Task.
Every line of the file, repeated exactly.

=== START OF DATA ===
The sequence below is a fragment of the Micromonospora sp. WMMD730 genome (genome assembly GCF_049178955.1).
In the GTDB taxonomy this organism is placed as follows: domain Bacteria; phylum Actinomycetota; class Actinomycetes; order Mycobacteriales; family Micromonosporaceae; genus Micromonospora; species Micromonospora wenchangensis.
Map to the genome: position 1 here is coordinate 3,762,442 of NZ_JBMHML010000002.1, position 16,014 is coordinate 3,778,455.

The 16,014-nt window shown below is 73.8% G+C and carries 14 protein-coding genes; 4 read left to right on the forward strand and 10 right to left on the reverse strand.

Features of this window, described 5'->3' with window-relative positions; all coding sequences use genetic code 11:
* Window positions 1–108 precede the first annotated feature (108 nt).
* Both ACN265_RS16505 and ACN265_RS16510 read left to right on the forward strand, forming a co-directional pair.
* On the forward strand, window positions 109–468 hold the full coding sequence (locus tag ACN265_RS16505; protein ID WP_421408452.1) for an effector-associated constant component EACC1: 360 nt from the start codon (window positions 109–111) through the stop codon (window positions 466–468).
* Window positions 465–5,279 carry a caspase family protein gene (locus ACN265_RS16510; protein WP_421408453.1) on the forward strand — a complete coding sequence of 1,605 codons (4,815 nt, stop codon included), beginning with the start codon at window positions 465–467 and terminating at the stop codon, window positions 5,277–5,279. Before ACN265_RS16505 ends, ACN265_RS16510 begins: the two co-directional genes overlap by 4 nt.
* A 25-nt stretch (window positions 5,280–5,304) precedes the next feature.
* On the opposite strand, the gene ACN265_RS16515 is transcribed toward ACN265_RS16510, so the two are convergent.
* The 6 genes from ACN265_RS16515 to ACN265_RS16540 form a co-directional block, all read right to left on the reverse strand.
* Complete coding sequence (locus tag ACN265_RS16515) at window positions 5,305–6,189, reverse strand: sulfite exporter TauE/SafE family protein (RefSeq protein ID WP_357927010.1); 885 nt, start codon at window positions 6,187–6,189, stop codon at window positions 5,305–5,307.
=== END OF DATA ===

The sequence below is a fragment of the Micromonospora sp. WMMD730 genome (genome assembly GCF_049178955.1).
In the GTDB taxonomy this organism is placed as follows: domain Bacteria; phylum Actinomycetota; class Actinomycetes; order Mycobacteriales; family Micromonosporaceae; genus Micromonospora; species Micromonospora wenchangensis.
Map to the genome: position 1 here is coordinate 3,762,442 of NZ_JBMHML010000002.1, position 16,014 is coordinate 3,778,455.

The 16,014-nt window shown below is 73.8% G+C and carries 14 protein-coding genes; 4 read left to right on the forward strand and 10 right to left on the reverse strand.

Features of this window, described 5'->3' with window-relative positions; all coding sequences use genetic code 11:
* Window positions 1–108 precede the first annotated feature (108 nt).
* Both ACN265_RS16505 and ACN265_RS16510 read left to right on the forward strand, forming a co-directional pair.
* On the forward strand, window positions 109–468 hold the full coding sequence (locus tag ACN265_RS16505; protein ID WP_421408452.1) for an effector-associated constant component EACC1: 360 nt from the start codon (window positions 109–111) through the stop codon (window positions 466–468).
* Window positions 465–5,279 carry a caspase family protein gene (locus ACN265_RS16510; protein WP_421408453.1) on the forward strand — a complete coding sequence of 1,605 codons (4,815 nt, stop codon included), beginning with the start codon at window positions 465–467 and terminating at the stop codon, window positions 5,277–5,279. Before ACN265_RS16505 ends, ACN265_RS16510 begins: the two co-directional genes overlap by 4 nt.
* A 25-nt stretch (window positions 5,280–5,304) precedes the next feature.
* On the opposite strand, the gene ACN265_RS16515 is transcribed toward ACN265_RS16510, so the two are convergent.
* The 6 genes from ACN265_RS16515 to ACN265_RS16540 form a co-directional block, all read right to left on the reverse strand.
* Complete coding sequence (locus tag ACN265_RS16515) at window positions 5,305–6,189, reverse strand: sulfite exporter TauE/SafE family protein (RefSeq protein ID WP_357927010.1); 885 nt, start codon at window positions 6,187–6,189, stop codon at window positions 5,305–5,307.